Some interesting cultural stuff:
- Sarcasm doesn't work.
- The other day there was this terrible racket in one of the streets, and my companion turned to see a rusty garage door closing. I laughed when he told me he thought it was Taoist traditional music. I will be completely honest, to me that music really does sound like rusty, scraping metal. I miss my mp3 player.
- The Taiwanese do not seem to want sun tans. Whenever it's sunny outside, they will wear clothes that cover their entire body despite the tremendous heat, and at stoplights they will wait in any shady spot they can find. It is common to see women walking around in long sleeves with umbrellas. A couple days ago we were at the library, and a little kid came up to my companion and asked him, "How is your friend so white? He lives in Hengchun, and it's really sunny. How is he not black yet?" Beats me, man. I thought I was getting pretty tan, but I guess not yet.
- The address system in Taiwan is genius. Instead of attributing random names to smaller roads like the US (Roosevelt Rd., Franklin Dr., etc.), the name of the smaller road is always linked to the major road that is connected to it ("Charity Rd. Franklin Dr."). Therefore, you can hear an address and pretty much know exactly where it is. In more rural areas, the rules get broken a lot. The worst I've ever seen is the village of DaGuang, which contains about 50 different roads all under the same name, DaGuang Rd. Plus, the house numbers there follow no specific order, so to find a house, you have to ride down the 50 and some-odd streets and hope you run into it. It's the worst when you have a wrong address. You might go back there five or six times before you finally conclude that the place just might not exist.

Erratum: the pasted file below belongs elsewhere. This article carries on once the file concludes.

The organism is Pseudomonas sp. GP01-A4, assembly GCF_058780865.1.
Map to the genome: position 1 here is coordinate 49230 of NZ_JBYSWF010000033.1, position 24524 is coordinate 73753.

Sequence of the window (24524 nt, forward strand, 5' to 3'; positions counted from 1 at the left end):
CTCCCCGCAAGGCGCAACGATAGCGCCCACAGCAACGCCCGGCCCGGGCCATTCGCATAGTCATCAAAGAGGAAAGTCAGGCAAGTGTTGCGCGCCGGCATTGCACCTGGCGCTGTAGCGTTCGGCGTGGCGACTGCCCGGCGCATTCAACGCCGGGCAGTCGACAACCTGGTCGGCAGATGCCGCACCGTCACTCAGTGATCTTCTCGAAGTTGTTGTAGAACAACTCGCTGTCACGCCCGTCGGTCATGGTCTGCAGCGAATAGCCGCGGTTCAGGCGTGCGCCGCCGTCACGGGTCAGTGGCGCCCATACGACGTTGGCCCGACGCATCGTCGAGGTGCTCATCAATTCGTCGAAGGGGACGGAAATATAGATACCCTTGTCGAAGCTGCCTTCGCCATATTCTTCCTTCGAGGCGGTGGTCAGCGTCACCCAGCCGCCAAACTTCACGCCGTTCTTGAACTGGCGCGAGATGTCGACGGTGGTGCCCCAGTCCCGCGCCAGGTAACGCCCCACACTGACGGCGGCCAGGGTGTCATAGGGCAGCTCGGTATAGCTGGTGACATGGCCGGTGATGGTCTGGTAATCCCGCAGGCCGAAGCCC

I forgot to mention last week that Elder Palmer and I got to teach the mayor of Manzhou. He's a nice guy, just really busy and I don't think he has much interest in the church. But he's really fond of one of our church members (whom had actually asked us to go meet him), so it was a good visit.
I woke up at 1:30 in the morning to fireworks outside our building. Good ole' Taiwan.
Mindy Gledhill is a famous Mormon singer and songwriter, but when I left, she was not really known outside of Church member circles. So imagine my surprise when, as we are knocking doors, I hear one of the songs from her album "Anchor" playing inside. The guy was not a member, but he had found her music online and listened to it all the time. It's a small world. It was a fantastic conversation starter.
As it turns out, the member in Hengchun that is good friends with a member in Gangshan is getting married in a couple months to a member from my first area, Lingya. I'm super excited for them! It's just so funny to me how all my areas seem to overlap like that.
I'm loving it out here! I hope all is well for you this week, and I love getting your letters! Thank you for your prayers.